A vCIO, or virtual CIO, is a contractor, or company, that serves as an organization’s chief information officer. The vCIO collaborates with and advises clients’ IT departments and performs the same functions as a conventional CIO. Those duties include formulating strategic IT goals, planning the IT budget, analyzing and reworking business processes and facilitating technology changes. If a client lacks an internal IT department or has a very limited IT staff, the client may grant wider decision-making authority and technology deployment responsibilities to the vCIO. The main difference between the vCIO function and other technical advisory services is that the vCIO takes a broader view of the client, focusing on business and IT alignment. Pricing structures vary, but a virtual CIO generally charges according to either an hourly rate or a flat fee. Resellers or solutions providers may informally market themselves as virtual CIOs to their small-business customers, although the companies don’t necessarily identify that service as an official line of business. Virtual CIOs may find roles among small and medium-sized businesses, which typically aren’t able to afford a traditional CIO’s compensation package. This approach is usually less expensive than paying for a full-time CIO’s salary and benefits. When the service provider offers a flat rate, the CIO function may be bundled within a broader managed services plan instead of existing as a separate budget item. While cost avoidance is one benefit of a virtual CIO, customers can find other advantages as well. On the human resources side, the customer avoids the time-consuming and potentially expensive process of hiring a CIO. The availability of 24/7 support is another plus for working with a virtual CIO; that is when a company staffed with multiple consultants filling the vCIO role can be called upon. A virtual CIO may also provide greater objectivity, since he or she may be less subject to an organization’s internal politics. Under all three terms, CIO is considered to be a part-time function rather than a full-time position.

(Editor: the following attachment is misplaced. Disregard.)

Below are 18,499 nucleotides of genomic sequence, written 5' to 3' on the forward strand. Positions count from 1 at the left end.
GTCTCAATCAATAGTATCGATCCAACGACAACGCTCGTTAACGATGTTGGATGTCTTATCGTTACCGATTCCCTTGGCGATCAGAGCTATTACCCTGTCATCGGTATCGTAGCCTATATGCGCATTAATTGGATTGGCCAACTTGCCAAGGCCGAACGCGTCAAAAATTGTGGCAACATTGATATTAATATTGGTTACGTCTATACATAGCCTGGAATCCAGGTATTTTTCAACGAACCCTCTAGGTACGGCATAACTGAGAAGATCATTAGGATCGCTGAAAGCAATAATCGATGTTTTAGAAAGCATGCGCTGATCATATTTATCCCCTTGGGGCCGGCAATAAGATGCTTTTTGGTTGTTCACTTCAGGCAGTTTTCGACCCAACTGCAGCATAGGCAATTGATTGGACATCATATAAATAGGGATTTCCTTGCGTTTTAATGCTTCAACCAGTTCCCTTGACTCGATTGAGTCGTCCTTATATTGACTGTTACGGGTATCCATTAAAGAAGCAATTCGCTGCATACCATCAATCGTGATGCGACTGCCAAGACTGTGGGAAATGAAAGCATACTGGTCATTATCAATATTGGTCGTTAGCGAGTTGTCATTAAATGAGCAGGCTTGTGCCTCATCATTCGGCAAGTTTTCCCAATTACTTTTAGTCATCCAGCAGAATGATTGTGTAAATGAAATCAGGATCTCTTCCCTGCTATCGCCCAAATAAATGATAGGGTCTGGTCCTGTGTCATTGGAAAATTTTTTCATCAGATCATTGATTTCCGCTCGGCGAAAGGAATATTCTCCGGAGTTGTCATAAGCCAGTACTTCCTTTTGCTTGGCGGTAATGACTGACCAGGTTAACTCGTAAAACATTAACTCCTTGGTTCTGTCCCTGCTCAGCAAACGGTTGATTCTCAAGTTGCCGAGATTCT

Definition from WhatIs.com